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Shriro – Gift horse or VIP dog food?

When a stock has a profit downgrade a cardinal market rule is wait. Profit downgrades, it seems, nearly always come in threes.

Buying stock after a second profit downgrade may be like looking a gift horse in the mouth but may also be like backing the nag still running in the 8th race at Doomben.

This is the dilemma I found myself in this past week after Shriro Holdings blindsided the market with its second profit downgrade in 3 months for the second half of the 2018 year. This is normally a period it generates 70% of its revenue.

The Shriro share price has more than halved. Trading now at 51 cents it is well under its net tangible asset backing of 58 cents. This is a high former 10% dividend payer I have previously written about and the market is wondering whether the company can pay a final dividend and whether dividends next year drop to zero as the company rebuilds its fortunes.

NPAT (Net profit after Tax) is forecast between $7-8 million. This is roughly half of broker’s forecasts of 6 months ago. And it comes off a downgrade at the half year when NPAT guidance was lowered slightly to $10.5 – $11.5 million.

The two major headwinds affecting profit are the appliance division – cooktops and stoves. It is exposed to the local new housing and renovation market (particularly commercial residential). The second headwind is Donald Trump’s new 25% tariff on Chinese manufactured goods.

The USA delivered a major launch this year for the Everdure by Heston charcoal and gas BBQ range. It received big fanfare and enthusiastic retailer response. BBQ’s and grills manufactured in China (Shriro)now are subject to the 25% tax . USA retailers are unsure how a premium product like Everdure will sell at higher tariff induced price point.

This is a USA BBQ and grill retailer industry wide issue because nearly all big brands are manufactured in China. It is big business – estimates of annual BBQ and grill sales are close to 1 billion.  Wal Mart, for instance, sources all its generic BBQ’s from China

Ultimately retailers will have to restock product, however future orders may be for smaller numbers. For the moment the majority of large BBQ and grill retailers are sitting on their hands. 

Those orders are likely to be pushed into the 2019 calendar year. And the USA market with the help of BBQ sales in Europe and Germany was expected to pick up the slack of margin compression and appliance range transition costs.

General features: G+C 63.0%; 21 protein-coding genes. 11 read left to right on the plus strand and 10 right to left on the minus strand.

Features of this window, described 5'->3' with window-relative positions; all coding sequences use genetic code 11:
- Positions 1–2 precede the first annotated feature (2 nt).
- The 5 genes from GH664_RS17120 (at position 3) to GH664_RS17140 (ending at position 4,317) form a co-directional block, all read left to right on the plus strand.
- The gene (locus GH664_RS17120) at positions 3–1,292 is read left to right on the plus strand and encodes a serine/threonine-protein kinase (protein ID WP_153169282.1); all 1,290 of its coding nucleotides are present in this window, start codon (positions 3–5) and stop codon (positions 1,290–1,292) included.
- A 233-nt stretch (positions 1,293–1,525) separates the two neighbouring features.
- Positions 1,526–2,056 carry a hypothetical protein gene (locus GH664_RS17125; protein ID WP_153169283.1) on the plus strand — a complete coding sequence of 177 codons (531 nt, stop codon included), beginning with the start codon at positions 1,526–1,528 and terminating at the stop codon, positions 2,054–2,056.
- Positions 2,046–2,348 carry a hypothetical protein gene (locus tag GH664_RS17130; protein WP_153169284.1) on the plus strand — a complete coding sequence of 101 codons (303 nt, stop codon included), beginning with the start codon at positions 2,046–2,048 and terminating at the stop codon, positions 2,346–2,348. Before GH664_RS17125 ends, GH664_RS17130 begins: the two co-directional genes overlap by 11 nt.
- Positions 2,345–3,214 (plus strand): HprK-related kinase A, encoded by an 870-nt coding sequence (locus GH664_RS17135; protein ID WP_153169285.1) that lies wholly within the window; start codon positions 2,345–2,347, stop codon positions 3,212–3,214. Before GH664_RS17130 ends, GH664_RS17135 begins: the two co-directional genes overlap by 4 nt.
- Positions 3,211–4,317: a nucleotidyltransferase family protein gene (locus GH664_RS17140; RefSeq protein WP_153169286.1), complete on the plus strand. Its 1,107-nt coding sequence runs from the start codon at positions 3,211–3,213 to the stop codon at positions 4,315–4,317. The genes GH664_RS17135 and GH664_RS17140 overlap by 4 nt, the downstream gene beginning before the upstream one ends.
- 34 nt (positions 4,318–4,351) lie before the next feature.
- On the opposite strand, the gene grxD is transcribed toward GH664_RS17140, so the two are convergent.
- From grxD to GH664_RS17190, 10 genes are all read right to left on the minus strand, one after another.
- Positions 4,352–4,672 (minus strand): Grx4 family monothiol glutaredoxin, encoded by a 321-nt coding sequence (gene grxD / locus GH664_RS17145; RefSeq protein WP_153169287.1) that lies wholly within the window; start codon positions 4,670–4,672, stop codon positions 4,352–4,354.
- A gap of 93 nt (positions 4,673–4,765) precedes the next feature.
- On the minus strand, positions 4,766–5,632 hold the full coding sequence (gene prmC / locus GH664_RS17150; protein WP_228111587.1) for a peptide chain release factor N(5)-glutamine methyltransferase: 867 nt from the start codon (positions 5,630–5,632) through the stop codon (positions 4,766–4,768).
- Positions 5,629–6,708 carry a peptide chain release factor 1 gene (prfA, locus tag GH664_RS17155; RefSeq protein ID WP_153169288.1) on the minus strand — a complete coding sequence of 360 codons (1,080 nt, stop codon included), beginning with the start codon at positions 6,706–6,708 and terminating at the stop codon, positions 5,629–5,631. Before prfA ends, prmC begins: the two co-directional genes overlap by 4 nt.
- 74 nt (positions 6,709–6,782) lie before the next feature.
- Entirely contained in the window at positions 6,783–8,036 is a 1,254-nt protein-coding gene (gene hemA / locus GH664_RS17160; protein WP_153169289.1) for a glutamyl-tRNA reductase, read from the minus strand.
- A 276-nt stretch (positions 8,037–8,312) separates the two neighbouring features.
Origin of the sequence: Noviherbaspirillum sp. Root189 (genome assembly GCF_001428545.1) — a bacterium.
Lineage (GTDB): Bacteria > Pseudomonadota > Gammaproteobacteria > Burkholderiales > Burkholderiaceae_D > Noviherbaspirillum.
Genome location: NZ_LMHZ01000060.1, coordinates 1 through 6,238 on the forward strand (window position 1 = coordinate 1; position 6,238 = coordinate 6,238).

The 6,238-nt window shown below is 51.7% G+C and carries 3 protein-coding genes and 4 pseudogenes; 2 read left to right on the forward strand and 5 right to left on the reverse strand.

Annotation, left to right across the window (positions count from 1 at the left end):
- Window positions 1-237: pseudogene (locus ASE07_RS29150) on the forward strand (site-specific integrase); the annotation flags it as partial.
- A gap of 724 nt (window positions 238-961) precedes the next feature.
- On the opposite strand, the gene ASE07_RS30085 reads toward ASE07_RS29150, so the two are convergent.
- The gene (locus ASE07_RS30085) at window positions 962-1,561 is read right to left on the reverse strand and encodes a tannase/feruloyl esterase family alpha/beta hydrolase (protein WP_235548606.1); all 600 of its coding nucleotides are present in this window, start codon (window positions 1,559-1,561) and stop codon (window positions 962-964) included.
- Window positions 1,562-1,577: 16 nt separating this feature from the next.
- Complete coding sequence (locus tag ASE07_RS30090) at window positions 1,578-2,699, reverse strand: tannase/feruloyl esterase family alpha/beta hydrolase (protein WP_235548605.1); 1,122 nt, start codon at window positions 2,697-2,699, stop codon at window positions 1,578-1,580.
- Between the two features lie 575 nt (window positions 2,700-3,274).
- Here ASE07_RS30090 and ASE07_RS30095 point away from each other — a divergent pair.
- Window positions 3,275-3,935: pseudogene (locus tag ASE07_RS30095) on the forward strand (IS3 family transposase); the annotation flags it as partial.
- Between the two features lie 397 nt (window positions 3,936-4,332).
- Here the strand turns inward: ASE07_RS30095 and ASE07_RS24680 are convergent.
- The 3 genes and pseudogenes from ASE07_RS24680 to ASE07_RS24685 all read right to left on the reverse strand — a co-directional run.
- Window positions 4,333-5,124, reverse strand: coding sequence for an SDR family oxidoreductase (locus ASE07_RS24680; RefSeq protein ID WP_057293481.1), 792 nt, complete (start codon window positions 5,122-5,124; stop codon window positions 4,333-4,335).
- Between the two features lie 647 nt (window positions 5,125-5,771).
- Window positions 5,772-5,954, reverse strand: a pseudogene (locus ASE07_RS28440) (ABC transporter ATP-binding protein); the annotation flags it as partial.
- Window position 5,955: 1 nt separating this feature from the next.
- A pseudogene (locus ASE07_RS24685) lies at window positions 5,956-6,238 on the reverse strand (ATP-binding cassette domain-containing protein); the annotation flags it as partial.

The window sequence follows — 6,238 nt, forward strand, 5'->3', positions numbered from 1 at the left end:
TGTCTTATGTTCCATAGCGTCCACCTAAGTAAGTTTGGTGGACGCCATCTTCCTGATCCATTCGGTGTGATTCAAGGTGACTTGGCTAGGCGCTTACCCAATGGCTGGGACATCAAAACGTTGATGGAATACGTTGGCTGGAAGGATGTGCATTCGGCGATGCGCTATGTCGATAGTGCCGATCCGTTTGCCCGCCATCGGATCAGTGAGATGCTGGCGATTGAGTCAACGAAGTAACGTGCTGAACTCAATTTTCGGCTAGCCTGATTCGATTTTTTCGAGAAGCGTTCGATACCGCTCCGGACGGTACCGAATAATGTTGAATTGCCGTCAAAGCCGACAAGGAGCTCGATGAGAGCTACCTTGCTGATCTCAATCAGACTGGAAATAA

Shriro management are well underway with a restructuring plan for the appliance division with two showrooms in Victoria and Queensland earmarked for closure. Also in 2019  new product appliance innovations in ovens and cooktops are to be launched which are expected to strengthen the company’s market position.

There is no doubt product innovation like the Everdure by Heston range will prove to be a long term winner for the company and its now long suffering shareholders. A turnaround in the share price could take at least 18 months.

Market uncertainty about dividends and the fact the price has cratered make shareholders uneasy. It would be reasonable to expect a response to the current crisis from Shriro’s board and that could be restating the company’s dividend policy which has stood at a 60-70% payout ratio.

If this were the case for the current half, then an envelope back calculation suggests a final dividend payout could be as much as 4 cents, instead of an anticipated 6 cents. The proviso is the company’s financial position does not further deteriorate between now and the end of the year.

So it does look like Shriro can pay reduced dividends from profits.

The company’s balance sheet is in good order. It has solid net assets of nearly $54 million and no intangibles. Gearing is also exceptionally low with a net debt to net debt plus equity ratio of 15%.

Taking into account restructuring costs, Shriro can afford to do a share buyback at these prices. This would help stabilise the company’s share price. And it is a very rare occurrence a company can buy shares at a discount to its stated Net tangible asset backing. I can’t think of an occurrence where this has occurred in recent memory.

Shriro has a number of institutions on its share register who are generally pretty unforgiving with profit downgrades. And they vote with their feet. If any of them need to sell because SHM has fallen outside of investment mandates the share price could fall further.

So for the moment I am awaiting developments. The profit downgrades will prove either a gift horse or VIP dog food!

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